- The Washington Times - Saturday, September 3, 2005

He’s known as the Ragin’ Cajun, but on Sept.17 James Carville will be the runnin’ Cajun.

Carville, America’s best-known political consultant, will be headlining the Gulf Coast Relief 5K in Old Town Alexandria to raise funds for relief efforts in his native Louisiana.

“I ran races a long time ago,” Carville said by phone Friday. “I won’t be going for time. My philosophy is to start slow and taper.”

Carville was born in October 1944 in Carville, La., no joke, a town of 1,108 some 16 miles south of Baton Rouge. He earned his undergraduate and law degrees from Louisiana State University, then worked as a litigator at a Baton Rouge law firm from 1973 to 1979 before a brief time in the Marines and as a high school teacher.

Carville said he runs everyday, even when traveling, and he is frequently recognized along the river path from his Old Town residence during his 30- to 50-minute workouts.

The event is the brainchild of Chris Farley, owner of two Pacer’s running stores, one in Old Town and one in the Clarendon section of Arlington.

“I was driving to work [Aug. 31], and I was listening to James Carville talking to Tony Kornheiser on [AM-980], and what he said was that what they really need is money,” said Farley, a veteran runner and competitive marathoner. “So I was hoping to do something that would have the most impact, a race where we gave the proceeds to the relief effort.

“I called James. He’s a customer, one of our best customers actually. And I said, ‘What about doing a 5K to benefit the people down there?’ and he was all over it. He went to LSU. He is the draw of the race. He was on CNN [on Thursday] morning talking about the race. Everybody’s been behind the cause.”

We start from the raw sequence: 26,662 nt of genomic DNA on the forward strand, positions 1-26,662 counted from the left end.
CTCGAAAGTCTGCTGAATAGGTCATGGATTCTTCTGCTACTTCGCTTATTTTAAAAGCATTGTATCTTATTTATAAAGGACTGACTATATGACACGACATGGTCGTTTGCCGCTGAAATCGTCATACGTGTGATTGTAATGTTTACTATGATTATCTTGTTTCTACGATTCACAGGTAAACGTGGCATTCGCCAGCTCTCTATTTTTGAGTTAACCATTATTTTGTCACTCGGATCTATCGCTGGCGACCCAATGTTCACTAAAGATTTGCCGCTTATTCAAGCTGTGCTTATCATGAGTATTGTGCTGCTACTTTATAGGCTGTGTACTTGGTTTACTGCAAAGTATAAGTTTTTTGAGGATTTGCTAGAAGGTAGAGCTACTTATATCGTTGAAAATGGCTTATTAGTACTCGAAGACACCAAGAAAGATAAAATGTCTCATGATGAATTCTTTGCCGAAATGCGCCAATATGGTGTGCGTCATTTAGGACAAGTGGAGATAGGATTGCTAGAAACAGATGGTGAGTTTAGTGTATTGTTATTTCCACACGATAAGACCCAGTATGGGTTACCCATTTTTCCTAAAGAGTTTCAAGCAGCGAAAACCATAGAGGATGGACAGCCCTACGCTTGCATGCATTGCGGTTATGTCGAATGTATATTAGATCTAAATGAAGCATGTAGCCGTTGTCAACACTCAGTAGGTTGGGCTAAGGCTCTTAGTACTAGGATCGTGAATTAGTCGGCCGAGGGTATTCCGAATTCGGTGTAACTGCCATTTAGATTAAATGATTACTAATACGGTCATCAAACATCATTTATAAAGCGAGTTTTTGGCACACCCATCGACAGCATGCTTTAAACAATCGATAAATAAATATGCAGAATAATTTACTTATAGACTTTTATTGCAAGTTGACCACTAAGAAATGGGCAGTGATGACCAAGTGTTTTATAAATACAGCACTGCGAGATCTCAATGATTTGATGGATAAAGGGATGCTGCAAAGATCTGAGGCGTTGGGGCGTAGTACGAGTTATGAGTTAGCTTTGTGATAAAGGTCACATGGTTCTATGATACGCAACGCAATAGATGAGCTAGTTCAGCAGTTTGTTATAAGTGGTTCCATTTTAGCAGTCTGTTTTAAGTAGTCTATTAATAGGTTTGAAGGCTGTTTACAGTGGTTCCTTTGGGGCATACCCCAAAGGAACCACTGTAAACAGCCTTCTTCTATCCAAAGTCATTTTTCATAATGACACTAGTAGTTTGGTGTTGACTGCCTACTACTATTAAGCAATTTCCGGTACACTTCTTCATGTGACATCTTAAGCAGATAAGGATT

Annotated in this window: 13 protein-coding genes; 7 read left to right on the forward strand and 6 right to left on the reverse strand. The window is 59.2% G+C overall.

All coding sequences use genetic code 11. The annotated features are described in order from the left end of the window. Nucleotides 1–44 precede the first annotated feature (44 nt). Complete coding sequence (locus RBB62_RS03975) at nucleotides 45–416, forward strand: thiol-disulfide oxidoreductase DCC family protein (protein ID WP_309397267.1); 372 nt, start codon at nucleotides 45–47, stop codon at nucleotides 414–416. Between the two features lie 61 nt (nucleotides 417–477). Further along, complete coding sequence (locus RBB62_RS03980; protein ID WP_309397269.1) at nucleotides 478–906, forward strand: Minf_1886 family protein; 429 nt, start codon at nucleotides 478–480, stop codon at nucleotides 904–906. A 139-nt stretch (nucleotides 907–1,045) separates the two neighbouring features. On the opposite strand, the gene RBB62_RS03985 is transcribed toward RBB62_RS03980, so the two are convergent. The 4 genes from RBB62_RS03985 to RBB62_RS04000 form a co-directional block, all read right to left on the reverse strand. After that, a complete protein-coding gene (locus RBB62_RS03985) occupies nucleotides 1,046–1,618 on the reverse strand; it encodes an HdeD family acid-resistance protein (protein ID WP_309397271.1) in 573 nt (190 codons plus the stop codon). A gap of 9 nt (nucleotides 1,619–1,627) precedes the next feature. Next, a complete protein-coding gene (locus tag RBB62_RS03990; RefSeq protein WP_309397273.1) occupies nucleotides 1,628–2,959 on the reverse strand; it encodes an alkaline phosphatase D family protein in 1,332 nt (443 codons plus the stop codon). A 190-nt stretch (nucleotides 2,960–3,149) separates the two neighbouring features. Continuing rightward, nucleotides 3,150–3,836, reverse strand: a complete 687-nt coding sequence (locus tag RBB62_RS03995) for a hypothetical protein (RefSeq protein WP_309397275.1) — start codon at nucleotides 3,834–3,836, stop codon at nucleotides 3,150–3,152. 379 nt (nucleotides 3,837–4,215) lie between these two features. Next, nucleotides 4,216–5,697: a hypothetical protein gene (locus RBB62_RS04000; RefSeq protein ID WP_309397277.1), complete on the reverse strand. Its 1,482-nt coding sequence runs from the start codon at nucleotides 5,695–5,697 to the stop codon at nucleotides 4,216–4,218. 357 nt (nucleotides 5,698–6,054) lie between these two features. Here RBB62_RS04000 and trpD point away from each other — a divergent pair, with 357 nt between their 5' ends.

Carville did not hesitate to assist.

“Chris asked, and I said, ‘Absolutely,’” he said.

All proceeds from the race will go toward the American Red Cross Disaster Relief Fund for victims of Hurricane Katrina. The entry fee is $25, and online entry is $28. Starting time is 9a.m. at Oronoco Park.

Carville’s wife, Mary Matalin, and two daughters are expected to join Carville, and Kornheiser has been tapped as the official starter. Actress Patricia Clarkson, who was born in New Orleans and brilliantly played the warden’s dying wife in the 1999 Stephen King movie “The Green Mile,” is expected at the event.

For more information, go to gulfcoastreliefrun.com.

Graff commits to hometown — Chris Graff is heading back to the Big Apple this fall for another shot at the marathon.

“Yes, I’m going back to my birthplace,” the Arlington distance star said. “I actually was born in Brooklyn. Then when I was real young, my parents moved to Long Island. I went to college at St. John’s University in Queens.”

Graff, who has been one of America’s top 10,000-meter runners, has not quite made the successful leap to the marathon distance like predecessors Dan Browne, Alan Culpepper and Meb Keflezighi, all who represented the United States in the 2004 Olympic Marathon, with Meb earning the silver medal.

Graf hopes to line up for his fourth marathon attempt in New York City on Nov.6.

“I am nervous in that I’ve kinda taken a couple of shots at it before and it hasn’t worked out so well,” said Graff, who turns 30 on Oct.5. “But my training in the last couple of years indicates that I have it in me. Three years ago, we went to Mammoth Lakes, Calif., where Meb and Deena [Kastor] train, and we got totally fried from the training at altitude. I ran Twin Cities in 2002, and I had a really bad last five miles there [ended in 2:24:00]. Then I ran 2:18 at the USATF Championships at Birmingham 2003. I started New York last year, and it wasn’t going so well so I quit at 18 miles.”

Before the marathon, Graff will race in tomorrow’s USA 20K championship in New Haven, Conn., where he was second last year. Then he will try for his second Army Ten Miler triumph Oct.2. He won in 1999.

“The volume of training has increased,” said Graff, who added that last year he was running just 120 miles a week. “I am trying to build as much fitness and strength. Up to 140 to 145 miles per week. I’ll go in cycles, two to three weeks around 140, then an easy week of 80 and I race. Then three weeks of 140 to 145, then take an easy week and run Army.”

No wonder why he sleeps nine to 10 hours a day.

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